I grew up in Texas and was used to warm weather. In fact, that’s all we ever had outside of one snowy Christmas in 1994. That Summer, we hit a record high of 116.1° F. So when Winter came to Boston, I was woefully unprepared. Towards the end of Summer I had walked by my friend Josh, who coincidentally was also busking in the same park. “Yo, maybe we should try playing together?” he had asked. We spent that Fall busking on the bridge of the public garden but now that Winter had hit, neither of us knew what to do. We couldn’t play violin in the bitter cold and even if we somehow figured out a miraculous way to do so, nobody would be there to listen. And then someone mentioned the “T”.
Our first day performing in the Boston “T” system, we picked a prime location with the highest number of people, at rush hour, in the middle of the Park Street stop. With trains dropping off passengers on both sides of us, we were ready to “make bank!” After a couple of hours performing, we had amassed a grand total of $12, which we split between the two of us after paying for our train tickets. I made a whopping $4 profit, but I wasn’t ready to give up. We agreed to meet at a different station at a different time the next day, and we kept playing in different stations until we found our two favorite spots – North Station and South Station.
If you google “subway violinist” you’ll find stories of Joshua Bell, but first you’ll find us performing in South Station. After my Berklee laptop crashed and my dreams of “going viral” had been crushed, I spent my last $300 on a student-made music video which did exactly that – it went viral. I received messages from NY Post, calls from Huffington Post and Fox News, and within a week the “Subway Violinists” were written about in every single Boston publication except the actual subway newspaper. Life is funny like that.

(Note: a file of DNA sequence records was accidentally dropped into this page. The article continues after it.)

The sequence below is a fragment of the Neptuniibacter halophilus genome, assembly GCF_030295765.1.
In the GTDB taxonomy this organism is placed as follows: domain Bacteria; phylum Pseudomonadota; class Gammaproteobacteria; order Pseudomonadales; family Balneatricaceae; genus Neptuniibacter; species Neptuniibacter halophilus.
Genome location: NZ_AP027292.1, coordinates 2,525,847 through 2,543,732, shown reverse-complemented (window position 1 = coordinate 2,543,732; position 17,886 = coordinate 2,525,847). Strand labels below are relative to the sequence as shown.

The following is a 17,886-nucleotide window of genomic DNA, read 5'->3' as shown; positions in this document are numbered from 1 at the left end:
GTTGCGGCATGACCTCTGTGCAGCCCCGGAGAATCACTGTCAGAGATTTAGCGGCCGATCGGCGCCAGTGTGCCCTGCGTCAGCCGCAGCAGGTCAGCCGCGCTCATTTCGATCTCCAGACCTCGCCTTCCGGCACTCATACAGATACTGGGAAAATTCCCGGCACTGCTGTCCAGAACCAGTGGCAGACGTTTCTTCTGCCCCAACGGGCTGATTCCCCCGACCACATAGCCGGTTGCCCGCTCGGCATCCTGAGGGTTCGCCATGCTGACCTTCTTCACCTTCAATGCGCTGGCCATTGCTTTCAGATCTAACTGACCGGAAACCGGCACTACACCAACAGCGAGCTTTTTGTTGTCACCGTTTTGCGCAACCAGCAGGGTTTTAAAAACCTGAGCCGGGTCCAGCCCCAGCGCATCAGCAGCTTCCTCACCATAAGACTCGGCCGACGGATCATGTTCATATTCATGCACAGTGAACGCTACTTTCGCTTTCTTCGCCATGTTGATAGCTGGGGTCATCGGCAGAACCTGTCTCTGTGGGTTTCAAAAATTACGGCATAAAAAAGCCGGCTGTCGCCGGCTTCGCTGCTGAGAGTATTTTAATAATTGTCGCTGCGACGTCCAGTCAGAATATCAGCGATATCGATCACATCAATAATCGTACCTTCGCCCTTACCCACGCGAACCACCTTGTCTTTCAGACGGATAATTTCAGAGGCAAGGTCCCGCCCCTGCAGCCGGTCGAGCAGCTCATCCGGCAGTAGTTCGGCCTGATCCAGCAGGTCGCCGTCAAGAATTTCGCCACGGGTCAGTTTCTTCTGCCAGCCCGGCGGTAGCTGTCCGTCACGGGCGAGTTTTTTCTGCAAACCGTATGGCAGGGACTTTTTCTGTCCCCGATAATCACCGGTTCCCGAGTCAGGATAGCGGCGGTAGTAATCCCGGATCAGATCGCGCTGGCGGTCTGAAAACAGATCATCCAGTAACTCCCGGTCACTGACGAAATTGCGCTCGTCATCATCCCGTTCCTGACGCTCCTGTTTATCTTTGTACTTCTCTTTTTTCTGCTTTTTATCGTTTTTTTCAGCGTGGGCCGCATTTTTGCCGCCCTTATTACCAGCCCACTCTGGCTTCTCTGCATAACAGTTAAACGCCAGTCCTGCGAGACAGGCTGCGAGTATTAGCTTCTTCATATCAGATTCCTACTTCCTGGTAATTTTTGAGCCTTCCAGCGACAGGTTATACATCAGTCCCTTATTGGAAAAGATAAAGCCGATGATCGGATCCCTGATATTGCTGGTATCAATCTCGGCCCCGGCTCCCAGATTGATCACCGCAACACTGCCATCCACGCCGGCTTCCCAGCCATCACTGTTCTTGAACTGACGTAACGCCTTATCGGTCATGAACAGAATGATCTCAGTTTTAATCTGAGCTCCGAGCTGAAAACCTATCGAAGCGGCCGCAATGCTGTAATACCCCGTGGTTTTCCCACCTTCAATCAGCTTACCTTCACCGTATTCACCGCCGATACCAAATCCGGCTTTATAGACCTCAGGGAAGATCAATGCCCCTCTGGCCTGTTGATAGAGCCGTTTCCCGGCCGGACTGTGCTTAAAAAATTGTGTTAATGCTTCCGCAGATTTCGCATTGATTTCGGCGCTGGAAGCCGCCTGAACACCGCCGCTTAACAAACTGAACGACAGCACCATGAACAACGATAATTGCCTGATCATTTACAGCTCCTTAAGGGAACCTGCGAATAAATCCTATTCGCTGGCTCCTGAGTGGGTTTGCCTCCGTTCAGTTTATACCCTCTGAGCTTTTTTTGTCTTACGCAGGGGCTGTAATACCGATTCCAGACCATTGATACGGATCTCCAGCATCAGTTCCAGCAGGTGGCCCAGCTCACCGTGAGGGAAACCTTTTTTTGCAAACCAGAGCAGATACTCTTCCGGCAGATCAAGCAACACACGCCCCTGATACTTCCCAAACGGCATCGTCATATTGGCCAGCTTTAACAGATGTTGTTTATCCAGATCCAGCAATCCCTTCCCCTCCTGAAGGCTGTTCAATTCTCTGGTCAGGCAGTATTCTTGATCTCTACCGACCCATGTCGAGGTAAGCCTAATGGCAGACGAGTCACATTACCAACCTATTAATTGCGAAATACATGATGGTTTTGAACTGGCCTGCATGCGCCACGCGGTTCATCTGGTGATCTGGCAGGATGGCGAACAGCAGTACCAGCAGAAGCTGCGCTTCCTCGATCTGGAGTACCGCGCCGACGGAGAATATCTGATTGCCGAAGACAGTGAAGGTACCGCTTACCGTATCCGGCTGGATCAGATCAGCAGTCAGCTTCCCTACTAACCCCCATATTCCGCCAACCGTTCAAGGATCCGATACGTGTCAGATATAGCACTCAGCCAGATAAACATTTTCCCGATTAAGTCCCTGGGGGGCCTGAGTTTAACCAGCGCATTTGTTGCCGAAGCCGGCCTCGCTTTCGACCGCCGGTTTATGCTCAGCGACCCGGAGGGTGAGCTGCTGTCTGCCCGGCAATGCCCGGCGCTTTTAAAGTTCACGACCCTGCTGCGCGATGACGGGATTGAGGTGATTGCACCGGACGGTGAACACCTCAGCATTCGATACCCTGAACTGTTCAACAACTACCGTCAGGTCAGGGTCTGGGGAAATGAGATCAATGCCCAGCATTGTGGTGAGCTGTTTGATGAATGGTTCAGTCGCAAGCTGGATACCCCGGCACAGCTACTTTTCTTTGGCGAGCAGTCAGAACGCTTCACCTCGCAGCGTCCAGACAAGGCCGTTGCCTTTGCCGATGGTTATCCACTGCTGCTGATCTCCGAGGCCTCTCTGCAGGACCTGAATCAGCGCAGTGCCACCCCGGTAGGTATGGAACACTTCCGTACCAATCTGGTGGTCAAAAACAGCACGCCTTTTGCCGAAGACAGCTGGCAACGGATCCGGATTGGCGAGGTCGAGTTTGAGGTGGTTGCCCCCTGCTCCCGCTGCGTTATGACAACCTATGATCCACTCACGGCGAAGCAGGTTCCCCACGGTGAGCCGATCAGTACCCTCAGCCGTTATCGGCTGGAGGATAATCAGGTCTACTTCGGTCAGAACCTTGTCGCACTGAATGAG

I’ve gone on to release videos that have a collective 30 million views, and have had the good fortune to have performed for some of my favorite musicians, actors and athletes. Cheryl Tiegs once took a photo of me with Matt Damon in Beverly Hills, which I still need to print and frame because, wow. It’s in tough times, whether desperately asking for tips or navigating a career as a recording artist during a life-altering pandemic, that I realize how truly blessed I’ve been.
It’s easy to become worried, upset and scared. It’s even understandable and somewhat expected. But life isn’t meant to be a gentle ride. It’s the ups and downs that make this roller coaster worth the ticket price. You might be jolted, roughed up a bit and have your life spun upside down, but when things settle down and everything smooths out, I hope we see each other back in line for the next ride.
Follow Rhett online: @rhettypants
Rhett’s music career began when he was only four years old. His music has been described as “Provacative, inspiring, and tastefully unique” by Deli Magazine. Widely regarded as one of the world’s top hip-hop violinists, Rhett creates music that all generations are adding to their playlists alongside hip-hop heavy hitters. To learn more about Rhett, his music, and upcoming tours go to rhettypants.com.
ALL IMAGES BY: ERIC SNYDER